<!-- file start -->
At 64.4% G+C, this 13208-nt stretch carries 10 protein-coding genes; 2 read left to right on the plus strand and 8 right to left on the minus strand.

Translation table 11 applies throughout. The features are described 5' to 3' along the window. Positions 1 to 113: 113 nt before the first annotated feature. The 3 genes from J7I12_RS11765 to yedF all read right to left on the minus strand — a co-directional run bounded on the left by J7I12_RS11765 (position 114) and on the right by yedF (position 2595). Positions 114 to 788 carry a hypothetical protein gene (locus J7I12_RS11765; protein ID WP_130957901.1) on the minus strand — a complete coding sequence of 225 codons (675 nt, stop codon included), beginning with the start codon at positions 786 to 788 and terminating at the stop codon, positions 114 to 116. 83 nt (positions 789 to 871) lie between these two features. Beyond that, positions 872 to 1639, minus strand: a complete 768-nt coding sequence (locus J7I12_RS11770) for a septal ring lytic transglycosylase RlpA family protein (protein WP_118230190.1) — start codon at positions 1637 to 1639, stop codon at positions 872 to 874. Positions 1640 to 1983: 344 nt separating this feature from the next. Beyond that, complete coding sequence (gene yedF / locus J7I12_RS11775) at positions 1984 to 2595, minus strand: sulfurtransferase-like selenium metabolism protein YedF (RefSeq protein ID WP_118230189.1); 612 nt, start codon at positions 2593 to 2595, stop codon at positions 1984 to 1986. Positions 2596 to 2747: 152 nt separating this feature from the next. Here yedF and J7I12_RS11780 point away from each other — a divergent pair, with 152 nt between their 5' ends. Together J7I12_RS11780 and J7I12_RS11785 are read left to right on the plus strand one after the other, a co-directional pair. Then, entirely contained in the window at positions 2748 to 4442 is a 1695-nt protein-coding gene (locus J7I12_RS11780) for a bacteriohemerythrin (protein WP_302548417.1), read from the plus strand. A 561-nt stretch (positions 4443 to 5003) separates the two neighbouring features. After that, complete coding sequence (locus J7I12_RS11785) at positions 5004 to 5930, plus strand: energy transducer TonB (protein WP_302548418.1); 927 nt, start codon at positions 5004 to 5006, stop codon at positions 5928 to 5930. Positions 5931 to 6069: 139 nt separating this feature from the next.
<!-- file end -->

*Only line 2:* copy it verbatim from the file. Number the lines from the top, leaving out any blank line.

Translation table 11 applies throughout. The features are described 5' to 3' along the window. Positions 1 to 113: 113 nt before the first annotated feature. The 3 genes from J7I12_RS11765 to yedF all read right to left on the minus strand — a co-directional run bounded on the left by J7I12_RS11765 (position 114) and on the right by yedF (position 2595). Positions 114 to 788 carry a hypothetical protein gene (locus J7I12_RS11765; protein ID WP_130957901.1) on the minus strand — a complete coding sequence of 225 codons (675 nt, stop codon included), beginning with the start codon at positions 786 to 788 and terminating at the stop codon, positions 114 to 116. 83 nt (positions 789 to 871) lie between these two features. Beyond that, positions 872 to 1639, minus strand: a complete 768-nt coding sequence (locus J7I12_RS11770) for a septal ring lytic transglycosylase RlpA family protein (protein WP_118230190.1) — start codon at positions 1637 to 1639, stop codon at positions 872 to 874. Positions 1640 to 1983: 344 nt separating this feature from the next. Beyond that, complete coding sequence (gene yedF / locus J7I12_RS11775) at positions 1984 to 2595, minus strand: sulfurtransferase-like selenium metabolism protein YedF (RefSeq protein ID WP_118230189.1); 612 nt, start codon at positions 2593 to 2595, stop codon at positions 1984 to 1986. Positions 2596 to 2747: 152 nt separating this feature from the next. Here yedF and J7I12_RS11780 point away from each other — a divergent pair, with 152 nt between their 5' ends. Together J7I12_RS11780 and J7I12_RS11785 are read left to right on the plus strand one after the other, a co-directional pair. Then, entirely contained in the window at positions 2748 to 4442 is a 1695-nt protein-coding gene (locus J7I12_RS11780) for a bacteriohemerythrin (protein WP_302548417.1), read from the plus strand. A 561-nt stretch (positions 4443 to 5003) separates the two neighbouring features. After that, complete coding sequence (locus J7I12_RS11785) at positions 5004 to 5930, plus strand: energy transducer TonB (protein WP_302548418.1); 927 nt, start codon at positions 5004 to 5006, stop codon at positions 5928 to 5930. Positions 5931 to 6069: 139 nt separating this feature from the next.